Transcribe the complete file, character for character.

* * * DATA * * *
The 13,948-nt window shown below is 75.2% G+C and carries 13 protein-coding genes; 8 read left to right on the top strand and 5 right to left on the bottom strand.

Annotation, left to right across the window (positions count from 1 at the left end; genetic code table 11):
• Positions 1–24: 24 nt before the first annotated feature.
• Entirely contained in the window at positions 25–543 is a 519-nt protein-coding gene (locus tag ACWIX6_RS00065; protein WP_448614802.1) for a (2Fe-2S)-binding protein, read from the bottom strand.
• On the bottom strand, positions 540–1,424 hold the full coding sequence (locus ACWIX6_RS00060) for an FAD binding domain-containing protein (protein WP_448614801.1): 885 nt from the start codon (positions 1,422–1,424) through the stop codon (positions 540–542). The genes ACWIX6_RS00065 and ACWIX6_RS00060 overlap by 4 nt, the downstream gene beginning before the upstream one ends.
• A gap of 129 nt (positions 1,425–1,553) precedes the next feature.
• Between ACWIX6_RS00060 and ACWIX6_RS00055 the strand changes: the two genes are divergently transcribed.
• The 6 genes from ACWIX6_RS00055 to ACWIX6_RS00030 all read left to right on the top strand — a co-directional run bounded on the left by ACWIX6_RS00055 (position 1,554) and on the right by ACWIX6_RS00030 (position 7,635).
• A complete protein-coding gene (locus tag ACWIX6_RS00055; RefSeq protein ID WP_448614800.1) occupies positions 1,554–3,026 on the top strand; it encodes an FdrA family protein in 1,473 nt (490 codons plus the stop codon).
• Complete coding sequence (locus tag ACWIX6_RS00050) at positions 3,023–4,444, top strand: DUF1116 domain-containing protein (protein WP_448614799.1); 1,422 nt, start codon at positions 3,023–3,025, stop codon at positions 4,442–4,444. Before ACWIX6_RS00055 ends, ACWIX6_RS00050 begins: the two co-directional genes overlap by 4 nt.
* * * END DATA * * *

The 13,948-nt window shown below is 75.2% G+C and carries 13 protein-coding genes; 8 read left to right on the top strand and 5 right to left on the bottom strand.

Annotation, left to right across the window (positions count from 1 at the left end; genetic code table 11):
• Positions 1–24: 24 nt before the first annotated feature.
• Entirely contained in the window at positions 25–543 is a 519-nt protein-coding gene (locus tag ACWIX6_RS00065; protein WP_448614802.1) for a (2Fe-2S)-binding protein, read from the bottom strand.
• On the bottom strand, positions 540–1,424 hold the full coding sequence (locus ACWIX6_RS00060) for an FAD binding domain-containing protein (protein WP_448614801.1): 885 nt from the start codon (positions 1,422–1,424) through the stop codon (positions 540–542). The genes ACWIX6_RS00065 and ACWIX6_RS00060 overlap by 4 nt, the downstream gene beginning before the upstream one ends.
• A gap of 129 nt (positions 1,425–1,553) precedes the next feature.
• Between ACWIX6_RS00060 and ACWIX6_RS00055 the strand changes: the two genes are divergently transcribed.
• The 6 genes from ACWIX6_RS00055 to ACWIX6_RS00030 all read left to right on the top strand — a co-directional run bounded on the left by ACWIX6_RS00055 (position 1,554) and on the right by ACWIX6_RS00030 (position 7,635).
• A complete protein-coding gene (locus tag ACWIX6_RS00055; RefSeq protein ID WP_448614800.1) occupies positions 1,554–3,026 on the top strand; it encodes an FdrA family protein in 1,473 nt (490 codons plus the stop codon).
• Complete coding sequence (locus tag ACWIX6_RS00050) at positions 3,023–4,444, top strand: DUF1116 domain-containing protein (protein WP_448614799.1); 1,422 nt, start codon at positions 3,023–3,025, stop codon at positions 4,442–4,444. Before ACWIX6_RS00055 ends, ACWIX6_RS00050 begins: the two co-directional genes overlap by 4 nt.